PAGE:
9. 9. 2. House prices rose significantly during the 1980’s, as did council housesales. What do you think the benefits of this were? Who would stand togain? Who would lose?3. Identify a demographic for each of the three strands includingoccupation, social class/status, geographic location etc. Provide anexample from a key text we have studied for each.9
  10. 10. 1987 Sep 23Margaret ThatcherInterview for Womans Own ("no such thing as society")Venue: No.10 Downing StreetSource: Thatcher Archive: COI transcriptJournalist: Douglas Keay, Womans OwnThemes: Family, Voluntary sector and charity, Society, Famous statements by MT,Social security and welfareExtractMT...I think we have gone through a period when too many children and people have beengiven to understand "I have a problem, it is the Governments job to cope with it!" or"Ihave a problem, I will go and get a grant to cope with it!" "I am homeless, theGovernment must house me!" and so they are casting their problems on society and whois society? There is no such thing! There are individual men and women and there arefamilies and no government can do anything except through people and people look tothemselves first. It is our duty to look after ourselves and then also to help look after ourneighbour and life is a reciprocal business and people have got the entitlements too muchin mind without the obligations, because there is no such thing as an entitlement unlesssomeone has first met an obligation and it is, I think, one of the tragedies in which manyof the benefits we give, which were meant to reassure people that if they were sick or illthere was a safety net and there was help, that many of the benefits which were meant tohelp people who were unfortunate—" It is all right. We joined together and we have theseinsurance schemes to look after it". That was the objective, but somehow there are somepeople who have been manipulating the system and so some of those help and benefitsthat were meant to say to people: "All right, if you cannot get a job, you shall have a basicstandard of living!" but when people come and say: "But what is the point of working? Ican get as much on the dole!" You say: "Look. It is not from the dole. It is your neighbourwho is supplying it and if you can earn your own living then really you have a duty to do itand you will feel very much better!"There is also something else I should say to them: "If that does not give you a basicstandard, you know, there are ways in which we top up the standard. You can get yourhousing benefit."But it went too far. If children have a problem, it is society that is at fault. There is nosuch thing as society. There is living tapestry of men and women and people and thebeauty of that tapestry and the quality of our lives will depend upon how much each of us10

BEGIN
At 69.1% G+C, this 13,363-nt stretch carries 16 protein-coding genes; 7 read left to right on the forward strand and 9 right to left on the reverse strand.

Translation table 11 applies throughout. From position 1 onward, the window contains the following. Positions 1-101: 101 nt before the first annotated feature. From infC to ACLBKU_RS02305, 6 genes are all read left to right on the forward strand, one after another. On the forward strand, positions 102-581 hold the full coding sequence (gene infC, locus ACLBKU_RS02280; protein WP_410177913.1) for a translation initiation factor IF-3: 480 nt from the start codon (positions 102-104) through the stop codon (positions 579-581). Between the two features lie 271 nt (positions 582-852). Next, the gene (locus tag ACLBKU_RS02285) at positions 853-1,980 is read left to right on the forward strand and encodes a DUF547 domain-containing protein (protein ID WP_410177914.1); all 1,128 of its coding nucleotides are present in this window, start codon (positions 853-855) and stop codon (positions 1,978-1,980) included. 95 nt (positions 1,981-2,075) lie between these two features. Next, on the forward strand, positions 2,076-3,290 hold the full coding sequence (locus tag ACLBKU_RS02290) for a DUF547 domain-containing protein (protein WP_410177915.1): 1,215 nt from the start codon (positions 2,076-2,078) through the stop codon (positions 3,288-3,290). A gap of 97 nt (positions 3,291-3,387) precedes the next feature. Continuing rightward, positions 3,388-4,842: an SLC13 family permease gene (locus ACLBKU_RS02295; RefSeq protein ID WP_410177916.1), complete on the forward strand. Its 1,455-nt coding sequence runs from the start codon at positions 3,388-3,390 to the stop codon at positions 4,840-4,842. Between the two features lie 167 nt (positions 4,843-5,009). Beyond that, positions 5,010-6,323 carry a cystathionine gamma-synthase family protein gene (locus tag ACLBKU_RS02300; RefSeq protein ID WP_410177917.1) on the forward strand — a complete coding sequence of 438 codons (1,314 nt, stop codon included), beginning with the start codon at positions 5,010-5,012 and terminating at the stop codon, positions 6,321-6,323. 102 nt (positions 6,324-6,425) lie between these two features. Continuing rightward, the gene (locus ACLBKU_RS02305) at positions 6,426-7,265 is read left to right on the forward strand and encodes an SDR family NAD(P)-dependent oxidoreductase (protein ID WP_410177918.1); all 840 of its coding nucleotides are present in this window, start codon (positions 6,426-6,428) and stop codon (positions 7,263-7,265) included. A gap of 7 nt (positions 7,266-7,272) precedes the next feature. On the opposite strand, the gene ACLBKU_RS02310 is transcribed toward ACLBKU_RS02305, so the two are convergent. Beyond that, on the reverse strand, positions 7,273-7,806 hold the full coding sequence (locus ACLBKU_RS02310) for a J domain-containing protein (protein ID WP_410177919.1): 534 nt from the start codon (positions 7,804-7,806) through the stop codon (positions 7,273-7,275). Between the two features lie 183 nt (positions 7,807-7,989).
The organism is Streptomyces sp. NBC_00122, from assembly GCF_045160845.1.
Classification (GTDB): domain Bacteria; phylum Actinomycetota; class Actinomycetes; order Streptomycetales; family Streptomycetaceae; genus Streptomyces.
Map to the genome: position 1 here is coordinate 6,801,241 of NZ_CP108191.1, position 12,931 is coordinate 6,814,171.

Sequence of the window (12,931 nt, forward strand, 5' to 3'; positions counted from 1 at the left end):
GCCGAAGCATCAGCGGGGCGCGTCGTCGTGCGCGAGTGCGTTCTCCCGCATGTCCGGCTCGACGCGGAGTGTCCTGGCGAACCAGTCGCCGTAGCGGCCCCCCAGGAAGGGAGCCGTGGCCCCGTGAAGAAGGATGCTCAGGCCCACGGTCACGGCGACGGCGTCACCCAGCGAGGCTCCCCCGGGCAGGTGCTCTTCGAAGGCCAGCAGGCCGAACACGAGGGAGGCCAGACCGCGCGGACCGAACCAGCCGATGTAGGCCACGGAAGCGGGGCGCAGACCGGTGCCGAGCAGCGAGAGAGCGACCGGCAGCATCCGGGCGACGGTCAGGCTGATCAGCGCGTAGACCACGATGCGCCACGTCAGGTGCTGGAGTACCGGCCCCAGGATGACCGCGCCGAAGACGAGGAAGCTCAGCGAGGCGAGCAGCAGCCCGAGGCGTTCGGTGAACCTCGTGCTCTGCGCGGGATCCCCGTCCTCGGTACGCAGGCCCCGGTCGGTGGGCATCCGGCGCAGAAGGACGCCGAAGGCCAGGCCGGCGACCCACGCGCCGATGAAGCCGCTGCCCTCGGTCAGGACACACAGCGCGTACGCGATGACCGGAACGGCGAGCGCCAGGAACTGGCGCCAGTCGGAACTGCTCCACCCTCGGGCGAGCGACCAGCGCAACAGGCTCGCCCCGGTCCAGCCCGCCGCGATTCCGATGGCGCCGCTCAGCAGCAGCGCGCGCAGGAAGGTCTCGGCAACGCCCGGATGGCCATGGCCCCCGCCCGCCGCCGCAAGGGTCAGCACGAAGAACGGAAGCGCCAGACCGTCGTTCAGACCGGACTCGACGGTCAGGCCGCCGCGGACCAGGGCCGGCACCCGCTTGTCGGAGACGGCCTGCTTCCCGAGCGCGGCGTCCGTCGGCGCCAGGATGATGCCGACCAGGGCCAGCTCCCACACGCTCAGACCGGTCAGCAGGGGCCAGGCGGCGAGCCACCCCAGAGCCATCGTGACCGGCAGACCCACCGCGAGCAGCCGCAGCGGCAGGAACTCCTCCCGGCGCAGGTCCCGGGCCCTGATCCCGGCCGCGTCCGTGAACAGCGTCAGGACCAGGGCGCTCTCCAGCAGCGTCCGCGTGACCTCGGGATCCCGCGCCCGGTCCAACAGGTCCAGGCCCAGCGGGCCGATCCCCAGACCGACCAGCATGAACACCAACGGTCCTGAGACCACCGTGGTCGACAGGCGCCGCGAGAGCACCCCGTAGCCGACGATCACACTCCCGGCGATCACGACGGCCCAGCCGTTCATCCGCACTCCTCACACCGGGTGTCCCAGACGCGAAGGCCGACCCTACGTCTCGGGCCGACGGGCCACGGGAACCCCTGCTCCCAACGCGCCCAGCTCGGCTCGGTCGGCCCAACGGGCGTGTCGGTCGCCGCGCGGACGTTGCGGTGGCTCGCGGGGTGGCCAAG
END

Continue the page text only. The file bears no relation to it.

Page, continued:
11. 11. is prepared to take responsibility for ourselves and each of us prepared to turn round andhelp by our own efforts those who are unfortunate. And the worst things we have in life,in my view, are where children who are a great privilege and a trust—they are thefundamental great trust, but they do not ask to come into the world, we bring them intothe world, they are a miracle, there is nothing like the miracle of life—we have these littleinnocents and the worst crime in life is when those children, who would naturally havethe right to look to their parents for help, for comfort, not only just for the food andshelter but for the time, for the understanding, turn round and not only is that help notforthcoming, but they get either neglect or worse than that, cruelty.1. What does Thatcher mean when she says ’[benefit claimants] arecasting their problems on society and who is society? There is no suchthing!’? How does she view ‘the dole’ (job seekers allowance)?(paragraph one)2. Read through paragraph 3 (‘But it went too far…’). What does this tellus about Thatcher’s view of family?3. Can we be critical of these ideas? Think about the texts we have seenin this module. Also consider the changing wider contexts that wereaffecting families in working class areas. Try to identify changing socialand economic contexts.11